Camping sleeping bags and beds: a complete guide
When it comes to camping, there's one essential item that can make or break your outdoor adventure: the sleeping bag. Alongside sleeping mats and beds, these items are crucial for ensuring a good night's sleep in your tent
In this comprehensive guide, we'll explore everything you need to know about camping sleeping bags and beds, answering common questions and helping you make the right choices for your camping needs.
- Types of sleeping bags
- Insulation and materials
- Design features to look for
- Sleeping bag liners
- Tips for sleeping bag care and cleaning
- How to pack a sleeping bag away
- Camping bed options
- Final thoughts
- About our magazines
Words by Iain Duff
Types of sleeping bags
(Photo by Iain Duff)
Rectangular single and double
Rectangular sleeping bags are versatile and ideal for family camping when weight and bulk aren't a concern. These bags, also known as square or envelope-shaped, come in single, XL, and double sizes.
They offer plenty of room to move around, with a wider design at the shoulders that extends down to the feet. However, they tend to be bulkier and heavier due to their nylon filling and shell materials.
Mummy sleeping bags follow the natural shape of your body, offering more efficient warmth retention. They are wider at the top to accommodate your shoulders and taper towards the feet, resembling a mummy's shape.
While they provide superior warmth, some campers may find them claustrophobic, so it's essential to try one before making a purchase.
Sleeping bags for children
Specialised sleeping bags for children are designed to keep young campers cosy during their outdoor adventures.
These bags are usually smaller in size to fit a child's frame comfortably and come in various designs and insulation options.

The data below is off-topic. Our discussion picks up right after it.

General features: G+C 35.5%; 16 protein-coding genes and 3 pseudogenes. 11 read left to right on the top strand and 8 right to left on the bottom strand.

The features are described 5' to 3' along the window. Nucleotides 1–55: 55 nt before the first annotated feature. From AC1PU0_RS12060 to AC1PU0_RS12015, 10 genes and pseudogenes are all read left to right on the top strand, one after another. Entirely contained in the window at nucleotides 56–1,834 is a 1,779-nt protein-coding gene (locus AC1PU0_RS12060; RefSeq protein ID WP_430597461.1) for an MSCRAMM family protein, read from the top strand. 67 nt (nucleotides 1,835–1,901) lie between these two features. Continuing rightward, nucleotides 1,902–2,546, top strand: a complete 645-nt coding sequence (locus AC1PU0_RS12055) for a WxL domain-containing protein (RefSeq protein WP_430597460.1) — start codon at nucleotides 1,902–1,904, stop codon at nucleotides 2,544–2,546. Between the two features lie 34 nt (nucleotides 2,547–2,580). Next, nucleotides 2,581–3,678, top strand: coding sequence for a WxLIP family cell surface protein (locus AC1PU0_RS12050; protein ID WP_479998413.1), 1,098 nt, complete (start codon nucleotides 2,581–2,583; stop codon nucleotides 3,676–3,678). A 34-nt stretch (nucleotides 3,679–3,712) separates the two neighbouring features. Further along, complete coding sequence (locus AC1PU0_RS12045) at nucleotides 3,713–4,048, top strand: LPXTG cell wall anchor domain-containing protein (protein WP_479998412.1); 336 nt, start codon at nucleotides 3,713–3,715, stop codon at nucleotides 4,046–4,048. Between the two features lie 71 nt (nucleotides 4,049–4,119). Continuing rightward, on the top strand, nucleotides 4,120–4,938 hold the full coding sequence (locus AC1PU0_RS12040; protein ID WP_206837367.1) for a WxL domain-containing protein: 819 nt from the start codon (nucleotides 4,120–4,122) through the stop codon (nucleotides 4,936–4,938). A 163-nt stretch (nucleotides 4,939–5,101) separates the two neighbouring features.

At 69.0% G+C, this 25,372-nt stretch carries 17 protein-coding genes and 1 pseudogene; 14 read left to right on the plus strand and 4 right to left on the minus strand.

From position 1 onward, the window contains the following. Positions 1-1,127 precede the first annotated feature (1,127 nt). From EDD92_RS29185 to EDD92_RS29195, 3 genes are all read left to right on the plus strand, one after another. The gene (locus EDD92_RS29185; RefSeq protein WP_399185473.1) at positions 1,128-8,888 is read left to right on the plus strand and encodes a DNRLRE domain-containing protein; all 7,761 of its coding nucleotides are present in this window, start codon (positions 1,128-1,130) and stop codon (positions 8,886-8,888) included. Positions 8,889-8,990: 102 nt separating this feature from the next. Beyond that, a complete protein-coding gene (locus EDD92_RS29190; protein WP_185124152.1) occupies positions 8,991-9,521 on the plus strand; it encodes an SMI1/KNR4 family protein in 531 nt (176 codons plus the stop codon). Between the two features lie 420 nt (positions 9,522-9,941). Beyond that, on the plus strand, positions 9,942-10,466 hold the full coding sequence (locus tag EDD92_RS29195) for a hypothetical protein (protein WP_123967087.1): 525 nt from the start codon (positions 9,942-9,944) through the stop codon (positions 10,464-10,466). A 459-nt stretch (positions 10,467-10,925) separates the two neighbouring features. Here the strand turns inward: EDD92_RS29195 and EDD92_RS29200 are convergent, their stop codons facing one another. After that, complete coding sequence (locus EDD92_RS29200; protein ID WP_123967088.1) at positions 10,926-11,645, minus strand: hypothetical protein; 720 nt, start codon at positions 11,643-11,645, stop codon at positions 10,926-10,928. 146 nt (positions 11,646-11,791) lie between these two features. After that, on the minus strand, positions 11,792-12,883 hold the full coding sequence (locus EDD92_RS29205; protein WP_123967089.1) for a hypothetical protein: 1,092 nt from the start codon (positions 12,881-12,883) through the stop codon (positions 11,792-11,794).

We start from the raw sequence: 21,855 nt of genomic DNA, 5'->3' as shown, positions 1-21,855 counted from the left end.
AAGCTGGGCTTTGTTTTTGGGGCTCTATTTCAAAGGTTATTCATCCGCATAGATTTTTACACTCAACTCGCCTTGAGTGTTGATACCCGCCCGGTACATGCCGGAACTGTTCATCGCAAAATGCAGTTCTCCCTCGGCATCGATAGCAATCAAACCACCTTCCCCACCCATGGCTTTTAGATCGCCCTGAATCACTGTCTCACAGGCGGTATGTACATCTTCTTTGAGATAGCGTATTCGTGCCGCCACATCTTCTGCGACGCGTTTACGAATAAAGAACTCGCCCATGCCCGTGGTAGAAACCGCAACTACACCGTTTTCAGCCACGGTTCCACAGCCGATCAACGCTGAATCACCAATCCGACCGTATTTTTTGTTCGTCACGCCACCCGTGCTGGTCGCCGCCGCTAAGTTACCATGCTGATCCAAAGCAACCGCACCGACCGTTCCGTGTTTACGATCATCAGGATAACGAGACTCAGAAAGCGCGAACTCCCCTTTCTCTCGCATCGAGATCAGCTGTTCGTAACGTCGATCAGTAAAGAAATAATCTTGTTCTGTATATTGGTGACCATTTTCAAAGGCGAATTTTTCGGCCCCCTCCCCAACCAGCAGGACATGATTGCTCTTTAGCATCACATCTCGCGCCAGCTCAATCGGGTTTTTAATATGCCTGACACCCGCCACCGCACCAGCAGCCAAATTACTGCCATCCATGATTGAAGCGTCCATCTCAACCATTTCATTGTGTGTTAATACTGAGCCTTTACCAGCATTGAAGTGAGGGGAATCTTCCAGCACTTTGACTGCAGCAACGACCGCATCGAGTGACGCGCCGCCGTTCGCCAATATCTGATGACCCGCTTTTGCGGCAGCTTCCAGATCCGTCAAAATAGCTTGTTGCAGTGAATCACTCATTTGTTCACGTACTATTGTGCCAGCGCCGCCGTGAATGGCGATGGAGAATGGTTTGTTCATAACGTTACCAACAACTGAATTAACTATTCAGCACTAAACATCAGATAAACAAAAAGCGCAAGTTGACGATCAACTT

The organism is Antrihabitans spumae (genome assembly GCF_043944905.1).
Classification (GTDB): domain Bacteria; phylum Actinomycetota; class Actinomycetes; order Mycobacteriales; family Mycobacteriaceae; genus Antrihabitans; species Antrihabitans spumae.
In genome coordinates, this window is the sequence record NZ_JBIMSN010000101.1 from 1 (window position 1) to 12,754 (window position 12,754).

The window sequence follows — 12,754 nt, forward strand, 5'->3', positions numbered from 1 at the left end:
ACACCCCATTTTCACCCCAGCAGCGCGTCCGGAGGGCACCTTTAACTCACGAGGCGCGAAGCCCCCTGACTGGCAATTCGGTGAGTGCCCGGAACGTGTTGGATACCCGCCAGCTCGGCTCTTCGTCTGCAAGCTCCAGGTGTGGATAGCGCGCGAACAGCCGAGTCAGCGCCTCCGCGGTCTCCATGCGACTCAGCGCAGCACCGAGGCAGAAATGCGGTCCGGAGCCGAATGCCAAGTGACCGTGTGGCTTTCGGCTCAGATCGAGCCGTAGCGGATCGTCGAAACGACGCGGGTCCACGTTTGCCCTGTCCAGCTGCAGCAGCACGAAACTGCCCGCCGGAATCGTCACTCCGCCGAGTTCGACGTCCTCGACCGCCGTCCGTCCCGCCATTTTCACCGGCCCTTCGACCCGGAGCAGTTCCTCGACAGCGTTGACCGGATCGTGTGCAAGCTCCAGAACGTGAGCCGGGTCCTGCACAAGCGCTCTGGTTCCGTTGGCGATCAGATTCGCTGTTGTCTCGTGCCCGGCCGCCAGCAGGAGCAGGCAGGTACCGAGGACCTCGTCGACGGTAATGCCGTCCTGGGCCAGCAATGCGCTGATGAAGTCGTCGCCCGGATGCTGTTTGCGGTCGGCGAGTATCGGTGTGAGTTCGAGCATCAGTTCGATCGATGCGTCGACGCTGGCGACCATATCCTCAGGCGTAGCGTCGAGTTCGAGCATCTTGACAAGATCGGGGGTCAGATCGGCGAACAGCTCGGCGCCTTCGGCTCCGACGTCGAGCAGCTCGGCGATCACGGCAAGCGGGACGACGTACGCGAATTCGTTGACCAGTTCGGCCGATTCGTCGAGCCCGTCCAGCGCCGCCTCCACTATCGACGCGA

Insulation and materials
Sleeping bags are filled with either synthetic fibres or natural goose/duck down for insulation.
Synthetic fill is known for its resilience and loft when treated with silicone, while down bags offer an excellent warmth-to-weight ratio. Down bags are lightweight and compressible but require special care to keep them dry.
(Photo by Iain Duff)
Understanding the warmth rating of a sleeping bag is crucial for staying comfortable during your camping trips. EU-standard EN 13537 ratings help you assess a bag's performance in different temperature conditions, providing clear information about its temperature limits:
- Upper limit or maximum temperature: The highest temperature at which an average adult male can sleep comfortably without excessive sweating.
- Comfort rating: Based on the temperature at which a standard adult woman can sleep comfortably.
- Lower limit: The lowest temperature at which a standard adult male can sleep comfortably.
- Extreme rating: A survival-only rating for a standard adult woman.
- Seasonal ratings: This offers a rough guide to sleeping bag warmth for different seasons, from one season (summer) to three-four seasons (year-round use).
Keep in mind that personal factors like gender, weight, and fitness can influence your perception of warmth, so choose a bag that suits your individual needs.
Design features to look for
When selecting a sleeping bag, consider these important design features:
- Draft collar: An insulated tube at the base of the hood that prevents heat loss from around the neck and shoulders.
- Hood: A well-fitting hood can significantly improve insulation since about half of your body's heat can be lost through your head.
- Zips: Ensure zips run smoothly without catching on fabric and choose the side (left or right) that suits your preference.
- Zip baffles: These insulated flaps prevent heat loss along the zipper, enhancing overall warmth.
Sleeping bag liners
Cotton, silk, or fleece liners can keep your sleeping bag clean and add extra comfort. Cotton is popular, silk is lightweight and dries quickly, and fleece offers warmth. Liners reduce the need for frequent washing and help maintain loft.